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Did your mom speak in ‘momilies?’

I wonder how many times my children and friends have heard me attach this phrase to a statement I was about to make or had just uttered: “As my mother used to say…”

While searching the bookshelves in my husband’s office, I finally found  “Momilies and More Momilies,” a book by Michele Slung. She defined momily as a sermon made by a mother. Just flipping a few pages reminded me of things my mother said that fit the author’s description.

When my mother said “no,” she meant it; no compromising. Her answer was a definite no. If I even looked like I might question her about that “no,” she made it clear I had better not, and added, “And don’t ask me why.”

Did you ever dare to ask permission to go to a Sunday afternoon movie, go swimming with a bunch of friends without a chaperone, take a ride with someone your mother didn’t know, or participate in some other forbidden activity and qualify your request with the plea, “Everybody else is doing it?” Of course, mothers’ answers were always, “Just because everybody else is, you are not going to.”

Were you ever reminded that if you cannot say anything nice about somebody, just don’t say anything at all about that person?

Every time I see tempting, plump, juicy grapes in the produce department of a store, and wish I could sample one to see if it is sweet or sour, the voice of my mother comes to mind: “Never eat fruit or berries that haven’t been washed. They might make you sick.” To this day, I never have. Honest.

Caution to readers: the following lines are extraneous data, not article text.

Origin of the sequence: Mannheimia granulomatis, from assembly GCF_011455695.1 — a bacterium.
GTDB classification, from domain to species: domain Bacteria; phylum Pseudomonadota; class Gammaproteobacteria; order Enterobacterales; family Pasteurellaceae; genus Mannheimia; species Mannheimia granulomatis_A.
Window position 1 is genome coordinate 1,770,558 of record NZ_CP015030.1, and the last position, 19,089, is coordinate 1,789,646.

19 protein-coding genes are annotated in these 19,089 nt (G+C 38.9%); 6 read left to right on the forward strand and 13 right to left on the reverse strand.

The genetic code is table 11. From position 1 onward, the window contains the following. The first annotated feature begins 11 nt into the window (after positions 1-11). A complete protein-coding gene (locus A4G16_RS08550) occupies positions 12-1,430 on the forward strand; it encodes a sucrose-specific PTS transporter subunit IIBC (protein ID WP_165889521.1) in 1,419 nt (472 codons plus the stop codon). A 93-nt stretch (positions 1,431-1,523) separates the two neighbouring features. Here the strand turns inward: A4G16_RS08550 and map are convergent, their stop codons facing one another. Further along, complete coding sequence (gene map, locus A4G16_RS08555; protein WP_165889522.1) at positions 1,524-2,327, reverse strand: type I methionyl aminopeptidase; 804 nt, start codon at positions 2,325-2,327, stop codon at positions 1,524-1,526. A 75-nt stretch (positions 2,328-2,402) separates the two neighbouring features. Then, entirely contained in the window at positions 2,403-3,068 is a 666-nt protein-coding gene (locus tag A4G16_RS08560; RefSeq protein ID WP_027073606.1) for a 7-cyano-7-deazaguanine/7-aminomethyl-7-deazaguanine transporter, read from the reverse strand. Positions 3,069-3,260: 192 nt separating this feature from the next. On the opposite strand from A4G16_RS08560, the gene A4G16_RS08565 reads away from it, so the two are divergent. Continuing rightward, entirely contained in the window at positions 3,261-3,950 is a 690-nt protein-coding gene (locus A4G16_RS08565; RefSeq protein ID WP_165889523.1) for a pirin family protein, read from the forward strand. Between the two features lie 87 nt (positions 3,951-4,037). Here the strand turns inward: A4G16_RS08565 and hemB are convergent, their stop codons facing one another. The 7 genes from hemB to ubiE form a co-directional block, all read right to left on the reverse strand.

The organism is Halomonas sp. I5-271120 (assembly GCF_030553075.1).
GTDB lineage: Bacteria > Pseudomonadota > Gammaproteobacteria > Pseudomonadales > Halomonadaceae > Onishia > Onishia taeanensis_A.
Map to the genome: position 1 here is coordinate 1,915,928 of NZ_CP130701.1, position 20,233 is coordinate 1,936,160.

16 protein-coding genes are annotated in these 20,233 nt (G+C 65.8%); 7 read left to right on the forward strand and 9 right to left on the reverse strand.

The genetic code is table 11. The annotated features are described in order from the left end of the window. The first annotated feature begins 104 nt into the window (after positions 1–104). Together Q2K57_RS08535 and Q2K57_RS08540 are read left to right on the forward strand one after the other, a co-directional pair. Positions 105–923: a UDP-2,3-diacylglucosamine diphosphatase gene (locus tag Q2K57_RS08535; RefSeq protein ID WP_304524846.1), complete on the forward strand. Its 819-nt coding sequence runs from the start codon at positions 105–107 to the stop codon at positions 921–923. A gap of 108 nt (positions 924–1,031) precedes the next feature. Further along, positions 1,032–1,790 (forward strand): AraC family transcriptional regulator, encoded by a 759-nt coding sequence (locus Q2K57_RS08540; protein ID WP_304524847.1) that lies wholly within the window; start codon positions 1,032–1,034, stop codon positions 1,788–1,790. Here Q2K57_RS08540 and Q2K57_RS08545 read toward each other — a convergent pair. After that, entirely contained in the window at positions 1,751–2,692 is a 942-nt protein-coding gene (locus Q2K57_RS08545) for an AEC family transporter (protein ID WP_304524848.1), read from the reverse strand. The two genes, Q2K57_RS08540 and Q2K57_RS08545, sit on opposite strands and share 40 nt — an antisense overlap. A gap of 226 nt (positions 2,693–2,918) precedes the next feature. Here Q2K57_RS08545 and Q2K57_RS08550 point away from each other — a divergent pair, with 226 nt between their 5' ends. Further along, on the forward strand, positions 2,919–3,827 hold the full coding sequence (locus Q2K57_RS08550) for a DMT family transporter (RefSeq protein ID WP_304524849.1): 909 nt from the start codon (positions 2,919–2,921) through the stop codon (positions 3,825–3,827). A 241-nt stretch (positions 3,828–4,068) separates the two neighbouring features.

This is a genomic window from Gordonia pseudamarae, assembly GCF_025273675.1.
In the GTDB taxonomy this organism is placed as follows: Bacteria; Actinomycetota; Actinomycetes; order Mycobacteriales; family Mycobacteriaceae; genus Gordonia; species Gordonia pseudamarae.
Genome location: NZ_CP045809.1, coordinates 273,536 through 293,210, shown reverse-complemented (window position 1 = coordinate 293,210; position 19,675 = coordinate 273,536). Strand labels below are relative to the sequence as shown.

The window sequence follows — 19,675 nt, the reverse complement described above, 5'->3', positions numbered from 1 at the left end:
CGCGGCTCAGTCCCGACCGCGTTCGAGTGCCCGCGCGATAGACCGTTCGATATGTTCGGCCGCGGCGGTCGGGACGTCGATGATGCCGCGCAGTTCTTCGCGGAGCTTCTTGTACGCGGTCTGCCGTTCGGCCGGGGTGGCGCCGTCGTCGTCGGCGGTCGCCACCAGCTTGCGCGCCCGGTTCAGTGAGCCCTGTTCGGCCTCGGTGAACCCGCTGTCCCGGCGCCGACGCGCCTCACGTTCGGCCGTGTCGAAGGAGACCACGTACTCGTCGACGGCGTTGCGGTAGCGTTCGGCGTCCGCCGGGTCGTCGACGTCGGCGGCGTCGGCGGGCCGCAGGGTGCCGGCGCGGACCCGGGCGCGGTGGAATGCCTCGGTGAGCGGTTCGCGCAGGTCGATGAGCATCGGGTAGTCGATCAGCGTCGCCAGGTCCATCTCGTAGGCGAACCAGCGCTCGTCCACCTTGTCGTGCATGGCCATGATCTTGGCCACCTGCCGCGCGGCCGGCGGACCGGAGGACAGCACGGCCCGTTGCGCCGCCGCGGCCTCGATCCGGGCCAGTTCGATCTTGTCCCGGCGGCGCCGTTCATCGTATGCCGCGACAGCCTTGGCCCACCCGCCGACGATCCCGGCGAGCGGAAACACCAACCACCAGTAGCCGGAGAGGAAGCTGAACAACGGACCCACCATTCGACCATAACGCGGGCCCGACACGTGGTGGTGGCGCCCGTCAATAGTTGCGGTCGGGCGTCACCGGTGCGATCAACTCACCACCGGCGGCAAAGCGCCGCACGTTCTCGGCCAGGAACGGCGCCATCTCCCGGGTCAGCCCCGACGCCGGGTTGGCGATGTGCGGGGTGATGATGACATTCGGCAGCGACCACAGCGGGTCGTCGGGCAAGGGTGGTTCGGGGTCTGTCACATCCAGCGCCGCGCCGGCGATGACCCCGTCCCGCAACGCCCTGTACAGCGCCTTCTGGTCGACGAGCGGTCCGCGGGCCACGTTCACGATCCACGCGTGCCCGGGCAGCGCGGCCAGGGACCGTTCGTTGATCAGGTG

During moments when something made me angry or I was on the verge of tears and I made ugly faces, my mother reminded me if I didn’t straighten up, my face would freeze that way.

Mother liked to keep things neat at our house. One of her rules was, “Don’t sit on the bedspread.” Through the years, I have, but never at her house.

“If you are leaving the house, make sure you wear clean underwear in case you are in an accident.” Or your mother might have also reminded you not to put on ragged underwear.

One of my mother’s favorite stories was about a five-year-old who was hooked up to one of those horrible permanent wave machines (now definitely antiques). As her mother sat fanning her head, the youngster placed her hand under her chin and sighed, “Oh, what we women have to go through to be beautiful!” Perhaps her mom had used a momily similar to one mentioned in Slung’s book to convince her to get that perm. “If you want to be beautiful, you have to be willing to suffer a little.”

Honor your precious Mother this Mother’s Day. Be sure to show her in some special way you love her. And remember, as some moms say, “If you don’t clean your plate, you can’t have any dessert.”

Happy Mother’s Day.